Holder also announced that the Justice Department will engage the St. Louis County Police Department in what he called a “collaborative reform effort” aimed at improving relations between officers and the local community.

Experts on race relations say the announcement of the broader federal civil rights investigation sends a symbolically powerful message to citizens in Ferguson.

Georgetown University law professor Anthony Cook says the decision for another federal probe could reassure some local residents.  “I think it is incredibly important," he said. "When you are dealing with a situation like this where there is pervasive distrust with regard to the ability of the local law enforcement officers to do their jobs in a competent, objective and unbiased manner, it quells some of the discontent and anxiety to have the federal government pursuing a parallel investigation.”

Over the last five years, the Justice Department's Civil Rights Division has opened 20 investigations around the country of police departments accused of a pattern of violating civil rights.  In addition, the department has prosecuted some 300 individual police officers for misconduct.

The police department investigations often lead to agreements known as consent decrees that specify changes local departments should make to ease racial tensions and restore the confidence of local residents in their local law enforcement officials.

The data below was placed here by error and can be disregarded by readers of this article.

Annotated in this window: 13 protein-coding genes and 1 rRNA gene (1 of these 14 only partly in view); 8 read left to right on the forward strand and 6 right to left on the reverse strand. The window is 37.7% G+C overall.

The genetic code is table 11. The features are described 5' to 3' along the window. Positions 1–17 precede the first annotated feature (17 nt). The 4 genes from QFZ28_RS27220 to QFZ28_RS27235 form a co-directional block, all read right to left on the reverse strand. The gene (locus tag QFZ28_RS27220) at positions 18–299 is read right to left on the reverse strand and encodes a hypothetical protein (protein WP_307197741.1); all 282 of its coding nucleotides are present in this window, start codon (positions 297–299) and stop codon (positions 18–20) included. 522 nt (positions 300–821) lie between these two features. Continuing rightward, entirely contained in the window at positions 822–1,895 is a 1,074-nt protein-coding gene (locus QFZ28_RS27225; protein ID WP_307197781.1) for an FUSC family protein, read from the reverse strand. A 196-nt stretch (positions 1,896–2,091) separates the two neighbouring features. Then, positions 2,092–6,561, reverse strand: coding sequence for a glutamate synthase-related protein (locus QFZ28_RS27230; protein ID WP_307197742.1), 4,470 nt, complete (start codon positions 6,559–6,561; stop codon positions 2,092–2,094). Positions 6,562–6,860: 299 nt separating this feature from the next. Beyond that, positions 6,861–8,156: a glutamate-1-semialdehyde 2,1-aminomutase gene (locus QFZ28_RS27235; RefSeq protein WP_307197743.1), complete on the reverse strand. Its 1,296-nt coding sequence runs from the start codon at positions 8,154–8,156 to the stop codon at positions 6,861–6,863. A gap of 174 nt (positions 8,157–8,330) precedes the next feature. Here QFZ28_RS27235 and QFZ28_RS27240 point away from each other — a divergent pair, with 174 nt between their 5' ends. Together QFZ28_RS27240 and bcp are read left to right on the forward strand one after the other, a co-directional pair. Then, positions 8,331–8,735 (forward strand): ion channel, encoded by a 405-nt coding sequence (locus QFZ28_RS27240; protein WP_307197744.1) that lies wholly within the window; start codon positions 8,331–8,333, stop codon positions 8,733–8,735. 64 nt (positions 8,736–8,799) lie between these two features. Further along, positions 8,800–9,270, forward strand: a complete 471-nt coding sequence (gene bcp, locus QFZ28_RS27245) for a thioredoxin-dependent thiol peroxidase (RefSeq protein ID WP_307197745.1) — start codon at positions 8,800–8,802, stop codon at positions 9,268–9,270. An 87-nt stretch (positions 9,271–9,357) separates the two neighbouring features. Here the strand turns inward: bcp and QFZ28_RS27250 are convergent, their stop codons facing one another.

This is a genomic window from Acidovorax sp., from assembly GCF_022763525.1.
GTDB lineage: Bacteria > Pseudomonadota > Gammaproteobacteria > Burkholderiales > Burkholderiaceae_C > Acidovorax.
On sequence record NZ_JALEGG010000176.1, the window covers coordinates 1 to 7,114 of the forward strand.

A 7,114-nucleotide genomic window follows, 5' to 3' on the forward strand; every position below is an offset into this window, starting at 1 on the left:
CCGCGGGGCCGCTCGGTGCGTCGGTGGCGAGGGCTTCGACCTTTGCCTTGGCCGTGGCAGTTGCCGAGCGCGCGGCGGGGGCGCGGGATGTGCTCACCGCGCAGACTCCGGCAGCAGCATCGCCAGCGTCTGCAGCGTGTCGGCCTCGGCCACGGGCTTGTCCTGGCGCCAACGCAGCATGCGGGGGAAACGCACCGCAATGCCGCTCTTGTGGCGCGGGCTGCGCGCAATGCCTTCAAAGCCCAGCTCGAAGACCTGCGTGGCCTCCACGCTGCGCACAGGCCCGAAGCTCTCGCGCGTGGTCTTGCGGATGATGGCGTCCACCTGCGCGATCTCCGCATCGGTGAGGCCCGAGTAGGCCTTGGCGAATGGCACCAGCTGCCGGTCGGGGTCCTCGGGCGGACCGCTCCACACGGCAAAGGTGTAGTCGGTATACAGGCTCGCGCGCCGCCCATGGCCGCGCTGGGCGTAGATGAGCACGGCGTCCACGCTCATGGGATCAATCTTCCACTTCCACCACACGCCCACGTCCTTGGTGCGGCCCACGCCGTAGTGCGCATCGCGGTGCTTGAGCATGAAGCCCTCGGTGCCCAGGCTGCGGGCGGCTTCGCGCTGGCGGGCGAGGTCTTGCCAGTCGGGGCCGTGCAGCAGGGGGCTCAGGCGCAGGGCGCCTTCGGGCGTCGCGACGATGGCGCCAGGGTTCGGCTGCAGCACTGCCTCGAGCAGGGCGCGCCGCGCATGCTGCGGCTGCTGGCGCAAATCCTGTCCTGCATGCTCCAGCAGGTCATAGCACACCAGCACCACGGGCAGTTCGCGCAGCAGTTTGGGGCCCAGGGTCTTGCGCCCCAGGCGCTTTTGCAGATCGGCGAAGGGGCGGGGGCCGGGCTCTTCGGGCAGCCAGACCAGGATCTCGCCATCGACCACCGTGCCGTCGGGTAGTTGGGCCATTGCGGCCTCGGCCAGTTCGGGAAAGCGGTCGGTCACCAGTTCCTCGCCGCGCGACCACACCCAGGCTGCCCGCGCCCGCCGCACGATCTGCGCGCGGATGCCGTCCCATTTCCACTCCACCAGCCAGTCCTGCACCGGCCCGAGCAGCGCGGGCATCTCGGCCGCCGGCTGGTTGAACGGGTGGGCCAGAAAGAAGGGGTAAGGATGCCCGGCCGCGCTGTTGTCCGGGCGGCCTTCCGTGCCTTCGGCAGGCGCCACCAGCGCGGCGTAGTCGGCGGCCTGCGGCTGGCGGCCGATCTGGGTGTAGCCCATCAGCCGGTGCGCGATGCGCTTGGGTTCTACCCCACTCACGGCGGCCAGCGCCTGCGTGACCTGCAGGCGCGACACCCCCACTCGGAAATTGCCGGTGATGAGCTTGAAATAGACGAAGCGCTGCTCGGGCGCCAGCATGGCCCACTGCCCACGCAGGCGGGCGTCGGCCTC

You May Like

NASA: Pluto Has Blue Sky

New photos also reveal the presence of water ice More

Report: US to Sail Warships Near Disputed S. China Sea Islands

Move will signal nonrecognition of Chinese territorial claims over area, Financial Times reports, citing senior US official More

Study Describes Ancient Deltas, Lakes on Mars

Research builds on recent NASA announcement that water flows on red planet today More

Featured Videos

Your JavaScript is turned off or you have an old version of Adobe's Flash Player. Get the latest Flash player.
Syrian Village Community Faces Double Displacement in Lebanoni
John Owens
October 08, 2015 7:32 PM
Driven by war from their village in southwestern Syria, a group of families found shelter in Lebanon, resettling en masse in a half-built university to form one of the biggest settlements of its kind in Lebanon. Three years later, however, they now face being kicked out and dispersed in a country where finding shelter as a refugee can be especially tough. John Owens has more for VOA from the city of Saida, also known as Sidon.

Video Syrian Village Community Faces Double Displacement in Lebanon